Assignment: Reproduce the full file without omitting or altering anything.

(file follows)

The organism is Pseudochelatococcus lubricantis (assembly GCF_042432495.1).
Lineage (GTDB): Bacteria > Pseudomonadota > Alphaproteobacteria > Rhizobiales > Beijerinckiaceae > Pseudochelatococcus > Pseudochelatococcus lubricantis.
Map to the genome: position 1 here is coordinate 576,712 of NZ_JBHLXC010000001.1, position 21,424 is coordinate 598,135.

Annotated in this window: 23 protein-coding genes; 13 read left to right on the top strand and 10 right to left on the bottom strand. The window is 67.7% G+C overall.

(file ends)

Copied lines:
The organism is Pseudochelatococcus lubricantis (assembly GCF_042432495.1).
Lineage (GTDB): Bacteria > Pseudomonadota > Alphaproteobacteria > Rhizobiales > Beijerinckiaceae > Pseudochelatococcus > Pseudochelatococcus lubricantis.
Map to the genome: position 1 here is coordinate 576,712 of NZ_JBHLXC010000001.1, position 21,424 is coordinate 598,135.

Annotated in this window: 23 protein-coding genes; 13 read left to right on the top strand and 10 right to left on the bottom strand. The window is 67.7% G+C overall.